Pine’s latest explores territories away from typical jazz styles.
Martin Longley 2012-11-01
Is Courtney Pine still a jazzman? Does he even want to be? This latest album mostly exists as a calypso session, bookended by some ska and Afro-Latin adventures.
The ingredient that makes it also inhabit the jazz zone is Pine’s saxophone itself, once he bolts out of each tune’s melodic base, flying off into abstract solo space. Pine concentrates almost exclusively on the soprano for this outing, a prime vehicle for his virtuoso contortions.
The Tale of Stephen Lawrence is a contemplative duet with the veteran South African pianist Mervyn Afrika, merging into Kingstonian Swing, featuring the full octet line-up. It’s a bouncing ska jog, with a trombone solo from Rico Rodriguez. Only guitarist Cameron Pierre and drummer Rod Youngs remain from the Pine combos of old, with most of the current crop being fresh inductees.
A tight procession of solos establishes the album’s general busyness. There’s a hard production style, with Youngs’ cymbal-sizzles particularly prominent. Annise Hadeed’s steel pan enters on the cheery romp of Liamuiga, beginning the dominant soca-calypso run.
The album sounds like it’s deliberately designed to sell at gigs, adhering to the easily approachable side of Pine’s repertoire. The adventurous departures always arrive during the course of his solos: not as extended as they used to be, but still compacted with an abundance of impressively speedy notes.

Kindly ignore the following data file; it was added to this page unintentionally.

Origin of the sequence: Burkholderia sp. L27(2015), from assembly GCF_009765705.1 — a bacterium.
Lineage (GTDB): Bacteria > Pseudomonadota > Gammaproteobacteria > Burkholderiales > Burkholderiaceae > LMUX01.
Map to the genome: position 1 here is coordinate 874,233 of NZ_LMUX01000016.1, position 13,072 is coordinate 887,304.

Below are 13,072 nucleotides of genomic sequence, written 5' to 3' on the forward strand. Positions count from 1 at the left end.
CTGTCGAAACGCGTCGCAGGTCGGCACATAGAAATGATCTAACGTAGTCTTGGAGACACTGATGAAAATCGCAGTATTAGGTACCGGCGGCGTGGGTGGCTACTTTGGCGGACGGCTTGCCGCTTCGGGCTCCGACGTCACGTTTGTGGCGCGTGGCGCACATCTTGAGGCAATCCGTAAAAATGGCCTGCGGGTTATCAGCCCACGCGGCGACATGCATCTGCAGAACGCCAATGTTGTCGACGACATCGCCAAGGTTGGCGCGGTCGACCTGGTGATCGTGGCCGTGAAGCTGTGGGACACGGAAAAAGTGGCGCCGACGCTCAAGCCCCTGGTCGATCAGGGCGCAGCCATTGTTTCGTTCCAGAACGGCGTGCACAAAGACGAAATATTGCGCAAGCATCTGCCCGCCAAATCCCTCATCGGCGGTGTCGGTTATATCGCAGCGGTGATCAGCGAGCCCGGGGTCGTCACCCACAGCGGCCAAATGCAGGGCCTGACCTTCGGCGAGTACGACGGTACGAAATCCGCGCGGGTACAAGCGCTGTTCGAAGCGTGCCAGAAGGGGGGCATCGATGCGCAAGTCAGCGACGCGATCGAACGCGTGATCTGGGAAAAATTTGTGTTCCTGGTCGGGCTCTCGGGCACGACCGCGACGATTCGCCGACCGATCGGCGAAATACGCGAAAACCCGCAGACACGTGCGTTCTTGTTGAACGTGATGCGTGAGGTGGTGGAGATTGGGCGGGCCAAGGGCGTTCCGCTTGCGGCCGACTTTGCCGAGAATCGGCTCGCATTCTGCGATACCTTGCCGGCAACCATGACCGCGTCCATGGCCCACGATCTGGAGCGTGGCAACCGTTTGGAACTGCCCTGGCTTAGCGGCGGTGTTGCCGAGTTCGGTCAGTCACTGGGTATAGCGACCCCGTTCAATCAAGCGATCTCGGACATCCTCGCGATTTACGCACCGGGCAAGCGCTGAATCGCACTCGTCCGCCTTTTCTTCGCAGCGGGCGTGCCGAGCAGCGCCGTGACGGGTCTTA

The calypso is stirring at first, but the entire middle stretch locks into that groove, with Youngs' drumbeats cumulatively sounding metronomic, as well as being too dominant in the mix. The Samuel Sharpe tune represents a nadir, as Pine’s EWI (electronic wind instrument) sounds like the worst kind of parping synthesiser abuse.
Certainly, by the sixth track, the rigid beats become extremely tedious. Matters change with Song of the Maroons, as Pine picks up his alto flute and is flanked by a pair of acoustic guitars. Jazz-lypso returns with From the Father to the Son, and then there’s a refreshing arrival of South African vibes, courtesy of guitarist Lucky Ranku.
Unfortunately, the album finishes with another hyperactive dash to the low-budget knees-up, as Tico Tico plumbs new depths in novelty dredging.